The following three-stage process allows building owners, architects and engineers to cost-effectively prevent losses and other risks due to lightning strikes:

Comprehensive Risk Assessment
All facilities have risk, but that’s not to say that their risk is equal. Application of NFPA 780 Appendix L, or IEC 62305 allows risks to be evaluated correctly, in a way that is unique to your facility’s unique specifications. Click here to read Lightning Risk Assessments: What You Need To Know.

Protection-Level Based Design
Understanding the risk of each facility is the key to defining protection levels and containing costs of lightning protection for buildings. This can more easily be applied by using IEC 62305 and commercially available applications, such as StrikeRisk IEC/EN 62305-2 Risk Management Software.

Comprehensive Design

  1. When possible, complete FLPS design prior to the initial construction of the building as part of overall facility construction design documents.
  2. If you’re adding an FLPS to a pre-existing facility, complete design prior to implementation.
  3. Must be designed by qualified design/engineering personnel, notably a Lightning Protection Institute (LPI) Certified Master Designer.
  4. Installation must be done by qualified LPI Certified Installers, as facility lightning protection is a specialty discipline.

In Conclusion

The reliance that the US industries and economy have on today’s vast electronic infrastructure, is staggering. Digital assets are highly vulnerable to damage from lightning and transient currents, with this vulnerability extending to any other asset controlled by (or dependent on) these digital assets. Meanwhile, the number of lightning strikes in the US (already at 25 million per year) are also growing. As urban sprawl develops, these lightning strikes will continue to have an increasingly large impact, with downtime from infrastructure failure now costing facility owners $2.5 billion per year. Overall, lightning-related damage to industries in the US is estimated to reach between $8 billion and $10 billion per year.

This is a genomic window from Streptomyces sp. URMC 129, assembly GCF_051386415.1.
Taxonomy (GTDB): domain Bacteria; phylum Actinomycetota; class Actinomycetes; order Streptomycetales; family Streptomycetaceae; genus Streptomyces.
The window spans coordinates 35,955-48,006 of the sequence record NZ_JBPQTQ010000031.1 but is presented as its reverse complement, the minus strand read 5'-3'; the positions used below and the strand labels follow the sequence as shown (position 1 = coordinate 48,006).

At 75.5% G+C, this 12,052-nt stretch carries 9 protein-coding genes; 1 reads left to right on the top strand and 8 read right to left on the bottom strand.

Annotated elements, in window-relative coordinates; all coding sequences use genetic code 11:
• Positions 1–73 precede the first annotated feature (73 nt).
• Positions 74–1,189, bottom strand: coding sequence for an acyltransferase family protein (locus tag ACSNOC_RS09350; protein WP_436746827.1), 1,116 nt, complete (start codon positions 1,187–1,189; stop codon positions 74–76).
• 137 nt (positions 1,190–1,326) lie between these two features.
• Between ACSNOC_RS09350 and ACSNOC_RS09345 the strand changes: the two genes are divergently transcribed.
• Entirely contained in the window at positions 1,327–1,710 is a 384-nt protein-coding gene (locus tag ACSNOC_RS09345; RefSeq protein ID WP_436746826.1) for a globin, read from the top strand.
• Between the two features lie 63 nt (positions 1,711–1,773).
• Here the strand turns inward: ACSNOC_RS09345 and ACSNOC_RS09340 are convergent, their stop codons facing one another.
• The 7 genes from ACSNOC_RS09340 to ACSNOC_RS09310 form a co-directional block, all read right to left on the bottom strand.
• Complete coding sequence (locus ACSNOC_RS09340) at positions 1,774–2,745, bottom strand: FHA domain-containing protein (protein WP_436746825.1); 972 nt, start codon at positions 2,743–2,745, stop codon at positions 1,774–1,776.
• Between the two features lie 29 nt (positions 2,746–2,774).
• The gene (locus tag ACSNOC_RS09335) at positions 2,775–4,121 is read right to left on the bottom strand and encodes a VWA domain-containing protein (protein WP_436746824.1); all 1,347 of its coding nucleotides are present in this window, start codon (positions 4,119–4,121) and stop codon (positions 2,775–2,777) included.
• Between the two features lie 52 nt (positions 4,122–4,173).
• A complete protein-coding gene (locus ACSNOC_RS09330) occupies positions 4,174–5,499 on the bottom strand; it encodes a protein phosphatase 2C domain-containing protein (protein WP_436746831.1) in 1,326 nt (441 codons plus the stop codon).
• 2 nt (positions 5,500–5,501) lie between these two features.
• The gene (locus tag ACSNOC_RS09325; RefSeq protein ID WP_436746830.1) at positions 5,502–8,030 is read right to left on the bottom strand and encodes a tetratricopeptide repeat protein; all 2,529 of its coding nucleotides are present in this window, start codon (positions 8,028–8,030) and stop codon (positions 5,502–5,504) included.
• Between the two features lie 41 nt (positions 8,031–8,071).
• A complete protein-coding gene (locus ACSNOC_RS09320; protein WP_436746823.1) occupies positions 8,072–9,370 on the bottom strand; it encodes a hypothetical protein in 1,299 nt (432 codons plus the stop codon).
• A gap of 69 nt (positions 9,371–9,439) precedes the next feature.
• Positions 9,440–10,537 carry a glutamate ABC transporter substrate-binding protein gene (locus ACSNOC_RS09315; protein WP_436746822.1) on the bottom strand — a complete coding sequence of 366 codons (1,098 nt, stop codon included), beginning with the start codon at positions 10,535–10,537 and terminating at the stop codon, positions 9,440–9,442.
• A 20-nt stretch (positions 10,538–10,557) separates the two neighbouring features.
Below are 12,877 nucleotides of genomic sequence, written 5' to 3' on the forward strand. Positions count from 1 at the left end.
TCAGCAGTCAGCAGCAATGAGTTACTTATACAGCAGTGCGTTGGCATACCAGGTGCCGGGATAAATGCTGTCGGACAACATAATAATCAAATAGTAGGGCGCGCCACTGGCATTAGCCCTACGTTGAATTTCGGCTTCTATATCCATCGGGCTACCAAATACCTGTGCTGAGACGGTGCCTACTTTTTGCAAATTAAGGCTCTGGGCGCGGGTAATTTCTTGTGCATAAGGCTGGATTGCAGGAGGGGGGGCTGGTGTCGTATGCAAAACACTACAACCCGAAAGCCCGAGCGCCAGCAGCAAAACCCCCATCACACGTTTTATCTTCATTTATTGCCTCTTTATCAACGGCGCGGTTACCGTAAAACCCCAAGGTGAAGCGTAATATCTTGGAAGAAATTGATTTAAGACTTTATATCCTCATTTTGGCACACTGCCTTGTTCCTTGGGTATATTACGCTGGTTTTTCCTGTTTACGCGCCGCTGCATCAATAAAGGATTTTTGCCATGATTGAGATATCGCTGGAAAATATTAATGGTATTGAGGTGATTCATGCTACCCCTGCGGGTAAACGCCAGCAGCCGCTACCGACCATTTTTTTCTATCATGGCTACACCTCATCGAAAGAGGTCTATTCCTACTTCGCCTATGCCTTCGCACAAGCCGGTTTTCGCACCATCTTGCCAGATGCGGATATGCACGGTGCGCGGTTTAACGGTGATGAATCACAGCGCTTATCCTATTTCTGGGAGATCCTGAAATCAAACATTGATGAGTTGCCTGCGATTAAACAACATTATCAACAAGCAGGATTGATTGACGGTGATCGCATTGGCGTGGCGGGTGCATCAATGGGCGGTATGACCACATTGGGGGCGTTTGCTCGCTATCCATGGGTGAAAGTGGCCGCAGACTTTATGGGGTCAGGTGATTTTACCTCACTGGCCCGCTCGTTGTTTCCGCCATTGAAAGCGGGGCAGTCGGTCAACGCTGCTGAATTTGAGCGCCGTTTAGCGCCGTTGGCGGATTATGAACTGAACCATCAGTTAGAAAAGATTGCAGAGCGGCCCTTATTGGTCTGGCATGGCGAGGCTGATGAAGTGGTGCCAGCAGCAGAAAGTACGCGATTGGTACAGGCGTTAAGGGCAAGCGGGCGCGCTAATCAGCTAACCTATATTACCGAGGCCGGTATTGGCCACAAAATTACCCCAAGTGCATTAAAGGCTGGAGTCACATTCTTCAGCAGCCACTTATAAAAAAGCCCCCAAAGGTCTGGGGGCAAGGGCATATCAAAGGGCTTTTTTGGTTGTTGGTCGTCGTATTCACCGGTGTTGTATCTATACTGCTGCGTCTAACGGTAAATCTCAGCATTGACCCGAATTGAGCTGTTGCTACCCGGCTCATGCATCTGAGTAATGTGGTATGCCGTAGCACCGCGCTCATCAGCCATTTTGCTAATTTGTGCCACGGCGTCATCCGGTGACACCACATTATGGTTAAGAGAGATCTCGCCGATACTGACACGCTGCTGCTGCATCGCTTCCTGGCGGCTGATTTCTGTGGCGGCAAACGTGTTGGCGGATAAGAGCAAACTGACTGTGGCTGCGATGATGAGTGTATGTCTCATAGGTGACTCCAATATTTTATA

Solutions are available to provide lightning protection for buildings and facilities. Modern technologies in grounding, potential equalization, surge protective devices, structural lightning protection, and lightning warning systems can completely mitigate damage if deployed and integrated properly. These cost-effective systems are readily available and have the potential to save the US industry/economy billions of dollars annually, given increased implementation by facility managers.

If you want to protect your facility from the damages that come from lightning and transient currents, contact VFC today! Our experts are here to help and can answer any questions you may have.

Todd D. Vought, VP Business Development, VFC – BSBA, Over 30 years’ experience in the design, and implementation of Lightning Protection Systems. LPI Certification #861.

References:

1. 2015 IDC survey:
2. http://lightningsafety.com/nlsi_lls/ListofLosses14.pdf
3. Lightning strike increase:
4. Google Belgium data center:
5. Carnegie Mellon survey 2006:
6. CBECS figures: